Course Syllabus for

System Modeling and Identification Systemmodellering och -identifiering

FRT145F, 7.5 credits

Valid from: Autumn 2016
Decided by: Professor Thomas Johansson
Date of establishment: 2016-10-27

General Information

Division: Automatic Control
Course type: Course given jointly for second and third cycle
The course is also given at second-cycle level with course code: FRT041
Teaching language: English

Aim

The aim of the course is to provide advanced knowledge and skills in mathematical modeling based on measurement data, including model structure selection, parameter estimation, model validation, prediction, simulation, and control.

Goals

Knowledge and Understanding

For a passing grade the doctoral student must

• be able to define basic concepts for systems with multiple inputs and outputs
• be able to translate between different multivariable system descriptions, in particular time series models, transient responses, transfer function matrices, and state-space descriptions
• be able to derive dynamical mathematical models describing relations between inputs and outputs, including disturbance models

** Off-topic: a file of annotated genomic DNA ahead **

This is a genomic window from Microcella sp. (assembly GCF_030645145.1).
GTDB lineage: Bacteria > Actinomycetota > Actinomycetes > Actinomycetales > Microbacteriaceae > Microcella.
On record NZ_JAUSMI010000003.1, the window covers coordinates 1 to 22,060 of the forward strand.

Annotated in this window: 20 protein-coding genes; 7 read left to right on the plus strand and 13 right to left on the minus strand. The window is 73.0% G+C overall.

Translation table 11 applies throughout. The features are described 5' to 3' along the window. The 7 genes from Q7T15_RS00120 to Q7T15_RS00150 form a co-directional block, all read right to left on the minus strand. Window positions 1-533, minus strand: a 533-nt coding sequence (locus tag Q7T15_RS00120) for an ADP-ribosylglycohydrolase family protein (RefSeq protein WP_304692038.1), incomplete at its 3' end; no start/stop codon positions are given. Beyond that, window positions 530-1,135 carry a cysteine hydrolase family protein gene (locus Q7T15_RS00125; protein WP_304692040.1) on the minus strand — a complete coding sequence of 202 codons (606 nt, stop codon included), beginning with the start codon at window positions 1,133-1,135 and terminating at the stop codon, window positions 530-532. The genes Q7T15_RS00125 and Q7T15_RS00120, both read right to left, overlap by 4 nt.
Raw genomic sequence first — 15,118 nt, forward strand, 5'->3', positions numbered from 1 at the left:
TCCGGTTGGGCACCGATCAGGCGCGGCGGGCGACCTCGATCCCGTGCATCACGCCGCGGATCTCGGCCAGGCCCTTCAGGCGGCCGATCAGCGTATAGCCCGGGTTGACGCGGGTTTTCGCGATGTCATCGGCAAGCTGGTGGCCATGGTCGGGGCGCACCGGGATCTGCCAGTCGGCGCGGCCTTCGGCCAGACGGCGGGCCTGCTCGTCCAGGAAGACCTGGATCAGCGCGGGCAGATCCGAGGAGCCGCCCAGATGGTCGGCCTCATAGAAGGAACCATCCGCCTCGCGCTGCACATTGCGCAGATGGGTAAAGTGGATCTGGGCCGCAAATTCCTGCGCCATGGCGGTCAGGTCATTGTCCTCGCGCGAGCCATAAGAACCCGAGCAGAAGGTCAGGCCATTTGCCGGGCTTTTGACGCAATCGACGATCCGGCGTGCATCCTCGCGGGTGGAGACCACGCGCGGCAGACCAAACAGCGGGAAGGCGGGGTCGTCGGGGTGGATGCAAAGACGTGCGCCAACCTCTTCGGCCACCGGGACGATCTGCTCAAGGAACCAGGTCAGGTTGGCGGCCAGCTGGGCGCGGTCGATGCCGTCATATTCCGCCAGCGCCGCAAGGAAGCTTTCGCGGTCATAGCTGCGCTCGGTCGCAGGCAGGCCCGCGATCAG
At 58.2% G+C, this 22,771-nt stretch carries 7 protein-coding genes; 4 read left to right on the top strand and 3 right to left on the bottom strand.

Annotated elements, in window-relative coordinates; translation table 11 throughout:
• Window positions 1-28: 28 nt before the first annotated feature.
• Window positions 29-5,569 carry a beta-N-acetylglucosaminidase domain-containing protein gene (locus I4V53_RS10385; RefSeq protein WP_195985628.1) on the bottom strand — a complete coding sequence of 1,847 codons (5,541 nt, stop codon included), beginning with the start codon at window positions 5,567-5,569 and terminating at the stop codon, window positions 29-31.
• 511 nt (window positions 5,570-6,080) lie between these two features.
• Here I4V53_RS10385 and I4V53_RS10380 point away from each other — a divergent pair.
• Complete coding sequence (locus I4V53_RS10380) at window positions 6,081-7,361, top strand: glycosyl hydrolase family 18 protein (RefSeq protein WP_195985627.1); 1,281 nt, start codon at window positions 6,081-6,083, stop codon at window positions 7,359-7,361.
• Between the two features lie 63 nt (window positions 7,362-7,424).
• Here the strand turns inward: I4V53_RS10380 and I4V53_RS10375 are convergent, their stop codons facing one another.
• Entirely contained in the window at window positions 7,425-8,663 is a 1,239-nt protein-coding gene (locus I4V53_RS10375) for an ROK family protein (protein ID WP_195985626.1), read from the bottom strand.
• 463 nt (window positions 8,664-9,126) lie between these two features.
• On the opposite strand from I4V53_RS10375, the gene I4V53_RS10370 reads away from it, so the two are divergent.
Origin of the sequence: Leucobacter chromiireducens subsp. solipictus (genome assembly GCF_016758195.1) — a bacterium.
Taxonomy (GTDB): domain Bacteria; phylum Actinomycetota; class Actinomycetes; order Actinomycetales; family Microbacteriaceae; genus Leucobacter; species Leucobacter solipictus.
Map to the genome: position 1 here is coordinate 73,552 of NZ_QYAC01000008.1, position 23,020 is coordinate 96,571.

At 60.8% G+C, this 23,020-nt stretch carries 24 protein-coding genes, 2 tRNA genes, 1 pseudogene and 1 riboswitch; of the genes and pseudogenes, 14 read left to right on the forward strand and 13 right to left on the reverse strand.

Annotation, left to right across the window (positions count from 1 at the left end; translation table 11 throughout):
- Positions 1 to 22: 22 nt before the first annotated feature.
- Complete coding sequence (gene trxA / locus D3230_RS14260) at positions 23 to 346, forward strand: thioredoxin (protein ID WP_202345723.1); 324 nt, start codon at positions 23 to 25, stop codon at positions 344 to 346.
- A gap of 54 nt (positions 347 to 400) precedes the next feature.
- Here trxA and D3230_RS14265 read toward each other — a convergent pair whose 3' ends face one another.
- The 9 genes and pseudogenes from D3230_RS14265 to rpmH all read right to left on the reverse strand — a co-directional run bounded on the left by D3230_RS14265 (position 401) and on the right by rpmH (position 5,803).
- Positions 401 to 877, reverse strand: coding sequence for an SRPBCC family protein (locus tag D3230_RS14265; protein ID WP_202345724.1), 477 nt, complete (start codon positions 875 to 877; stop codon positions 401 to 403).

• understand the role of the experimental conditions for the accuracy and quality of the resulting mathematical model
• be able to approximate (reduce) multivariable mathemical models according to a given approximation accuracy

Competences and Skills

For a passing grade the doctoral student must

• be able to formulate control-oriented models of multivariable systems in the form of state-space models, time series models, transient responses, and transfer function
• be able to calculate dynamic mathematical models from experimental input and output signal measurements
• be able to validate a mathematical model in relation to experimental data using statistical analysis, model approximation, and simulation
• be able to translate control specifications to requirements on the mathematical model

Judgement and Approach

For a passing grade the doctoral student must

• be able to understand relations and limitations when simplified models are used to describe a complex multivariable real system
• show ability for teamwork and group collaboration during projects

Course Contents

Lectures: Transient analysis; Spectral methods; Frequency analysis; Linear regression; Interactive programs; Model parameterizations; Prediction error methods; Instrument variable methods: Real-time identification; Recursive methods; Continuous-time models, Identification in closed loop; Structure selection; Model validation; Experiment design; Model reduction; Partitioned models; 2D-methods; Nonlinear systems; Subspace methods; Laboratories: Frequency analysis, Interactive identification, Identification for control

Course Literature

Johansson, R.: System Modeling and Identification. Prentice Hall, 1993. ISBN 0134823087.

Instruction Details

Types of instruction: Lectures, laboratory exercises, exercises

Examination Details

Examination formats: Written exam, written assignments